What do you think about this debate?   Does cheap or spec  work hurt designers?  Does it matter what the “cheap” people do? What other ways can you approach the problem?

Image thanks to omniNate

How to Get More Business With Fewer Leads

platinum bar

Bodo has a client that manufacturers platinum laboratory crucibles. They’re small pots used to melt and analyze samples. They had a trade show coming up and he wanted to get noticed, without a big budget. He asked the members of “triiibes” (Seth Godin’s social network) and the consensus was skip the flashing lights and fancy displays. Instead, develop a story that matches the views of the people at the show and earn permission to contact them.

Bodo realized he didn’t know enough about what his client’s customers were thinking. So, he decided to use the trade show to find out.

His plan was to raffle a small bar of platinum to people who filled out a short questionnaire about their concerns and needs when buying platinum crucibles. This frequently led to a discussion, drawing out more information. He learned that price wasn’t the primary issue, durability and knowing how to use the products were.

Forget the Gimmicks

There were booths with long lines of people waiting to get digital cartoons of their faces or play Guitar Hero. Lots of people yes, but not people likely to buy.

He found that companies that have you on their list to see will see you no matter what. They don’t care about gimmicks or fancy booths. Your job is not to attract them, but to engage them, which he did with the questionnaire.

On the other hand, people who are browsing will give your booth a quick glance. You have only a few seconds to get their attention. You’ve got to draw them in with a brief, relevant message (in this case, “long-life platinum” since durability is an important consideration).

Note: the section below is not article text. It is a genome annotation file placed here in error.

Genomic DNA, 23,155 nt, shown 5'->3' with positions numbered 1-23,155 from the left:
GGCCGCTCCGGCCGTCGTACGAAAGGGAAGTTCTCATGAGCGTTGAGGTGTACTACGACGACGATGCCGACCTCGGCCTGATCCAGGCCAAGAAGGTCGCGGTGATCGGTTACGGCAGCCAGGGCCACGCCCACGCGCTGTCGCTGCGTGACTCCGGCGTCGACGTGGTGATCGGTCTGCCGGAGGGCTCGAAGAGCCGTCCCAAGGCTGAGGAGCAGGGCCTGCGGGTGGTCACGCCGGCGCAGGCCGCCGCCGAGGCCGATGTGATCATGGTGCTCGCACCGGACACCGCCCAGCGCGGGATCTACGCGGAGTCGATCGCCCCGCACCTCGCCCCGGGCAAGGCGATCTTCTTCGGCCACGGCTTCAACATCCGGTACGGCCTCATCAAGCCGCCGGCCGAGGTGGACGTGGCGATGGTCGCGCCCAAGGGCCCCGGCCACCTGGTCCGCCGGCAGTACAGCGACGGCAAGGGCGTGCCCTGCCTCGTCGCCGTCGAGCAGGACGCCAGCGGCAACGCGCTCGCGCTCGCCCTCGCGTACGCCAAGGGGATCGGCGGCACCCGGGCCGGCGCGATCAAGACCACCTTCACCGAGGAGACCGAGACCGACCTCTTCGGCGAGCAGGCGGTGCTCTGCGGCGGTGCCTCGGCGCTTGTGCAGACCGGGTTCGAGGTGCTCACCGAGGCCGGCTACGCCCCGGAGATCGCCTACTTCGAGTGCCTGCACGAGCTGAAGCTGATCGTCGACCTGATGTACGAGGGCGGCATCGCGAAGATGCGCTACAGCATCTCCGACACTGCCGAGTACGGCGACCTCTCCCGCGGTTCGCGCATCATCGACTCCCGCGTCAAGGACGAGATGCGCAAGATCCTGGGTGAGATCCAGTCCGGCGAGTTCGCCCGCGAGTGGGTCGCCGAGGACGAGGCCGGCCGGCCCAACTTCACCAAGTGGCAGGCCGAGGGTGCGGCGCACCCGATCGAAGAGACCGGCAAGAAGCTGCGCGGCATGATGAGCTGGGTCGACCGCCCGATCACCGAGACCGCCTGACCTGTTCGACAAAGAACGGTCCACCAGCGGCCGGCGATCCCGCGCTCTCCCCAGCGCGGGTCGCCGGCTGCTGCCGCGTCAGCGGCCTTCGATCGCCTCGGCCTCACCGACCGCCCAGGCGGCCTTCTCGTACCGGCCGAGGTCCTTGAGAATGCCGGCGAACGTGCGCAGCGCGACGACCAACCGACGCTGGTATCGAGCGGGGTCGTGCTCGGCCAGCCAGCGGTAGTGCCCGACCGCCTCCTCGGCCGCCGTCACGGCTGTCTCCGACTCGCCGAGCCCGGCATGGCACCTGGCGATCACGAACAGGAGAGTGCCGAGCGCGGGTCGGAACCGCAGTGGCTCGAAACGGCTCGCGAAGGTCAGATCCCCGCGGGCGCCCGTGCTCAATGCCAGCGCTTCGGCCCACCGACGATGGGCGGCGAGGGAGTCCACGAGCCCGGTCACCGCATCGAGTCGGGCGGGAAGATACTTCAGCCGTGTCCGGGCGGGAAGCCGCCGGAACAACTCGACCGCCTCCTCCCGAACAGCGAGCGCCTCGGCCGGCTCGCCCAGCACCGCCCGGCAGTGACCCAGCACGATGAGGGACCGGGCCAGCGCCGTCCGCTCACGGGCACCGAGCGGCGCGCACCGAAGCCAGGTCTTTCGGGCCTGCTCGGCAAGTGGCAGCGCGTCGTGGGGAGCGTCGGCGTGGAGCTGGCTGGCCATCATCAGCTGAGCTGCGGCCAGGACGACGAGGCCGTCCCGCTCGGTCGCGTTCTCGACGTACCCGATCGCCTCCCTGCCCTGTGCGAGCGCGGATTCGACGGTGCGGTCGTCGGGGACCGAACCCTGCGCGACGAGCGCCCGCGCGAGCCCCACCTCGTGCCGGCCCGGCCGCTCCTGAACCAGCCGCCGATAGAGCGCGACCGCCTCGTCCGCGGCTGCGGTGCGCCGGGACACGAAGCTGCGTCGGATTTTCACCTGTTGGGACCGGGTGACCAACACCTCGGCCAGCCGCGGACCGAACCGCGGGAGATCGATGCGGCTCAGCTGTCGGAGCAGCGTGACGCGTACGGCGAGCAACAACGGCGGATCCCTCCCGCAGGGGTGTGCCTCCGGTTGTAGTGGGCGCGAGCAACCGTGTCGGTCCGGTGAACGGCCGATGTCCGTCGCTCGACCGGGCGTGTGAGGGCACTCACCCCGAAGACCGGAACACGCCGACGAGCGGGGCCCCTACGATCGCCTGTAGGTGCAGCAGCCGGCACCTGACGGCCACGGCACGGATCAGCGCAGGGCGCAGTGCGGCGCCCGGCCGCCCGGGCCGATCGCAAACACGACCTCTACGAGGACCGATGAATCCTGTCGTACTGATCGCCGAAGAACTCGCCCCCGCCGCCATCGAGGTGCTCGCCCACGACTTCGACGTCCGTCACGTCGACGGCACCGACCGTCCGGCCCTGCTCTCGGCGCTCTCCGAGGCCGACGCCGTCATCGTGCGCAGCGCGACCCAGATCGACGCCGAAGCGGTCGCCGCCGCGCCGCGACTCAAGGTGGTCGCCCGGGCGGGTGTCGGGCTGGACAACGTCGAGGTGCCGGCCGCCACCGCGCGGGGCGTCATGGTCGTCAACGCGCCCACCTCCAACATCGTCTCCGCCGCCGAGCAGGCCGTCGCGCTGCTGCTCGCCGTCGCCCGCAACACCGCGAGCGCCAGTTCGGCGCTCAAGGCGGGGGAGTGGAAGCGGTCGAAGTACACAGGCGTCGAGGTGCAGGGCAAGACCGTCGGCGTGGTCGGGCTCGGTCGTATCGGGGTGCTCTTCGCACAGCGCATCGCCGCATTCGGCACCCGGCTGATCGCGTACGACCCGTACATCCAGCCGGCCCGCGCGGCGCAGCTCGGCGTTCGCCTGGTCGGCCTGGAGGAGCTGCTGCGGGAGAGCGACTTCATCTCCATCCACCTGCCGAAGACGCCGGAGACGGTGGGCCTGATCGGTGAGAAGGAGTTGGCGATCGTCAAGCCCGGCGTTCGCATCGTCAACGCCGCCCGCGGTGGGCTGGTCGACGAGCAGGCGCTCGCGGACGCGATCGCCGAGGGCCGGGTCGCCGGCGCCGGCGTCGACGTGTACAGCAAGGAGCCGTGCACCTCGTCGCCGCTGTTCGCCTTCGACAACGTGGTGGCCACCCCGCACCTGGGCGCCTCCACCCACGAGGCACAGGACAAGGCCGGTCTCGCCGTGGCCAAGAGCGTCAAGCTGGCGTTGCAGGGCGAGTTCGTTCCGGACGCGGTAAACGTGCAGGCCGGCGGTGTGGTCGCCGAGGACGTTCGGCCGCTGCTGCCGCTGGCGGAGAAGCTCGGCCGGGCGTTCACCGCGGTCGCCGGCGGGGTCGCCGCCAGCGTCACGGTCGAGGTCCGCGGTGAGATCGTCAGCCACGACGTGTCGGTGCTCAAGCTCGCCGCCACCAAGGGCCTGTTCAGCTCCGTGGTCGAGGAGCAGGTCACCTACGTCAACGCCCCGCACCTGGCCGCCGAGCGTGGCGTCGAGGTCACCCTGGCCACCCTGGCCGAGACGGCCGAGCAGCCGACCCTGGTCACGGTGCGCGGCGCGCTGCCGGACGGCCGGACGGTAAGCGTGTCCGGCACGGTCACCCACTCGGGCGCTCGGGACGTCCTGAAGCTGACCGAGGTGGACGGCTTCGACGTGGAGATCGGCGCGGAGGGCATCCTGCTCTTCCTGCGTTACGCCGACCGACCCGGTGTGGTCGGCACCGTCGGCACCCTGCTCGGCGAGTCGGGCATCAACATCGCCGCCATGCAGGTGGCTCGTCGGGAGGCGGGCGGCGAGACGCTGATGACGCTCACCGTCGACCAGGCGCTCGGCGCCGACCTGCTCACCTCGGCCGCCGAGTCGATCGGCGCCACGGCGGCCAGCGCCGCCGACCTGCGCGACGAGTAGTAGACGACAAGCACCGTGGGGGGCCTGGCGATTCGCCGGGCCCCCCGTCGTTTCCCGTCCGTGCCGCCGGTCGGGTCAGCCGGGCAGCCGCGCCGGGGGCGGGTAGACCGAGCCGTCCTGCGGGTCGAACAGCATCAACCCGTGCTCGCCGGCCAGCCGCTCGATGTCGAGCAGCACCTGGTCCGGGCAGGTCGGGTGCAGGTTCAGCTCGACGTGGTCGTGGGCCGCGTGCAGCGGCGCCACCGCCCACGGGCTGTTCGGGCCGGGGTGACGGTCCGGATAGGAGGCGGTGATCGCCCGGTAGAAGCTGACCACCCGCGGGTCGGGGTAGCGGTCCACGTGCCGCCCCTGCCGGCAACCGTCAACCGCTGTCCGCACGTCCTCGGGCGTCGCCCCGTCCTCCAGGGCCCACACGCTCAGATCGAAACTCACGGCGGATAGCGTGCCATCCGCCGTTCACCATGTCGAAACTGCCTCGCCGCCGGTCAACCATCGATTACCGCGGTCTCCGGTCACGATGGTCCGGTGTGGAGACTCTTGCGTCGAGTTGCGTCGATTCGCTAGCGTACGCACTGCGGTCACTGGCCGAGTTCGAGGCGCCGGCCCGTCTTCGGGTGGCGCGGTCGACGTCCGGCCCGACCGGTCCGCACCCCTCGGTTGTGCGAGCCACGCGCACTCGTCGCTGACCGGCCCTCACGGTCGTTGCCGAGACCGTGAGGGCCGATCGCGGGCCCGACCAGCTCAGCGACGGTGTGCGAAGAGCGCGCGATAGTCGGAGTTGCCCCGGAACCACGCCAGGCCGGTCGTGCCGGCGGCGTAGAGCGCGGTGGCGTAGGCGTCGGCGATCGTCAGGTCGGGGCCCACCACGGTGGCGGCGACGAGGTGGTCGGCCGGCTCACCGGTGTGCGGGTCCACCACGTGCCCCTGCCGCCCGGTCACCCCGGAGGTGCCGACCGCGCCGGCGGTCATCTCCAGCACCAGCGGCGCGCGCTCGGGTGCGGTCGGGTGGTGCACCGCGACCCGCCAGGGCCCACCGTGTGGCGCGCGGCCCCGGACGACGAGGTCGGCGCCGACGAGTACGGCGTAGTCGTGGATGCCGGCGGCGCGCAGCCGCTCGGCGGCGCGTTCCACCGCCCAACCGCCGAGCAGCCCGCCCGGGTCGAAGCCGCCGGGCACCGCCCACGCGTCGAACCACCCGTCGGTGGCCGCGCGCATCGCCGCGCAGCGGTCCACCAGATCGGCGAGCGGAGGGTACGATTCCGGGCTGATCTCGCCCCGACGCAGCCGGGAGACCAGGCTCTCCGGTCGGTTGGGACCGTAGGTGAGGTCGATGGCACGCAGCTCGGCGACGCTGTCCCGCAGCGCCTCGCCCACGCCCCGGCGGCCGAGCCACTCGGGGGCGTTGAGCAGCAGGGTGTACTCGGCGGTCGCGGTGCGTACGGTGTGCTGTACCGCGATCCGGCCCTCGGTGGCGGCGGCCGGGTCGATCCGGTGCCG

Fewer, But More Qualified Leads

The booth had significantly fewer visitors than the previous year, but many more of them were useful leads. The questionnaire pre-qualified people who were truly interested in his product, allowed visitors to interact with the company, and gave the company permission to contact them again. It also provided valuable information about what his clients’ customers really want and need and how they make purchasing decisions.

The customers saw that the company cared about their concerns and wanted to listen. They also got the opportunity to win something remarkable that they could talk about to colleagues and co-workers. How many people have bars of platinum at home?

And, now Bodo’s client knows how to focus and present future promotions, advertising, and trade show appearances. He now knows how to approach his market, because his market told him, and he has their permission to do so.

Less was more.

Are Your Ads in the Right Place?


Seth Godin’s blog post today tells the story of his cross-country drive from California to Boston to reach a summer job at Spinnaker Software. While passing through Chicago, he saw a large billboard for the company and thought, “Incredible! This little start-up already had billboards across the entire country.”